Pokemon Detective Pikachu movie review: Ryan Reynolds’ new film has the power to cure millennial depression | Hollywood - Hindustan Times

Pokemon Detective Pikachu movie review: Ryan Reynolds’ new film has the power to cure millennial depression

Hindustan Times | ByRohan Naahar
May 10, 2019 05:03 PM IST

Pokemon Detective Pikachu movie review: Ryan Reynolds’ new film is a funny, subversive love letter to Pokemon fans. Rating: 3.5/5.

Pokemon: Detective Pikachu
Director - Rob Letterman
Cast - Ryan Reynolds, Justice Smith, Kathryn Newton, Ken Watanabe, Bill Nighy
Rating - 3.5/5  

Pokemon Detective Pikachu movie review: Ryan Reynolds brings his characteristically dry humour to the worldwide phenomenon.
Pokemon Detective Pikachu movie review: Ryan Reynolds brings his characteristically dry humour to the worldwide phenomenon.

On paper, Pokemon: Detective Pikachu had the makings of a true disaster. But in execution, it comes across as a minor miracle; not a fluke, by any standard, and certainly way better than it has any right to be. It has that innocent sense of wonder that I’d imagine would be very appealing to children, and a self-aware wisdom that’ll hit older fans right in the jellies. There is no way it should’ve worked, but it does.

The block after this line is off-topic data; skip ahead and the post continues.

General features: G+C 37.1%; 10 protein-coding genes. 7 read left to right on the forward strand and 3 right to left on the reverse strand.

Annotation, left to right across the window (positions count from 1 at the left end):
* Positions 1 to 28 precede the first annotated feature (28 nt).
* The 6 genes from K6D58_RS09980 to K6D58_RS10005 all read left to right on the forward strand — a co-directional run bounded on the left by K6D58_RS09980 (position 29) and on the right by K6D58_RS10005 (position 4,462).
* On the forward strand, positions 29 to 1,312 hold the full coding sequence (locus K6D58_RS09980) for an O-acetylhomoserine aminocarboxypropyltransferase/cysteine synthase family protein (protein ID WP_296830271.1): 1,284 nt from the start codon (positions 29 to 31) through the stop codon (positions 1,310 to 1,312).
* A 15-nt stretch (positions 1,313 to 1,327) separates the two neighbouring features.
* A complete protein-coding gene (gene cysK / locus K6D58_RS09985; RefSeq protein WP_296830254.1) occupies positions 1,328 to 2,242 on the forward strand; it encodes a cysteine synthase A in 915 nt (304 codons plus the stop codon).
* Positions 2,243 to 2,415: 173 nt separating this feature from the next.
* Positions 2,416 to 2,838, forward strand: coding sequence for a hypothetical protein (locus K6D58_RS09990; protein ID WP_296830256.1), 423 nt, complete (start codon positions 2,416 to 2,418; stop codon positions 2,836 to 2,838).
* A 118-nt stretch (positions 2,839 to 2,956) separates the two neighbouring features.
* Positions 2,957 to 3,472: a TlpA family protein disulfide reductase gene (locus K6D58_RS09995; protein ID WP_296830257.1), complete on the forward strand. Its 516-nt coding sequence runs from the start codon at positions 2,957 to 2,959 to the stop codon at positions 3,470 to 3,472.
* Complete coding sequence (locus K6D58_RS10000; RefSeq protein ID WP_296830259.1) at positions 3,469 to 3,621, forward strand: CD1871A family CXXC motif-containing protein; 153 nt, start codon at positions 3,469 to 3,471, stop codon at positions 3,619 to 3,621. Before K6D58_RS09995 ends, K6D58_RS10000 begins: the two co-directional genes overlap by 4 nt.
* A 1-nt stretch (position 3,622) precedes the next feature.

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It is, after all, a glossy Hollywood adaptation of a popular Asian property, starring a rakishly handsome white male actor as the voice of a character who shouldn’t really be speaking at all - but boy does it find a satisfying way to justify its decisions. In that regard, as a film born out of pure opportunistic greed, it comes awfully close to emulating the success of The Lego Movie.

Watch the Pokemon: Detective Pikachu trailer here

But just as easily as Adam Levine is able to spot a false note in an aspiring reality show contestant’s voice, hardcore fans are able to notice when their favourite stories and characters have been dumped in the hands of someone who doesn’t care about them as deeply as they do. Fortunately, despite his less than reassuring resume, director Rob Letterman appears to have some affection for Pokemon, and what he can’t achieve through storytelling, he compensates for by distracting you with nifty fan service and impressive production values.

Notice the luxurious pride Detective Pikachu takes in introducing you to its familiar, yet refreshingly new world. Notice how despite relying rather heavily on exposition - especially in its opening 20 minutes - it takes its time to acclimatise you in its painstakingly designed environments, like an unhurried Snorlax.

The film’s main location, Ryme City, is particularly well realised - it looks like a seamless combination of London’s shiny skyline and Shibuya’s snazzy streets.

It’s where our hero, Tim (Justice Smith), finds himself in after he receives the tragic news of his estranged father’s apparent demise. But when his dad’s Pokemon partner - a fast-talking Pikachu voiced by Ryan Reynolds - lands on his doorstep, convinced that something sinister is afoot, our story truly begins.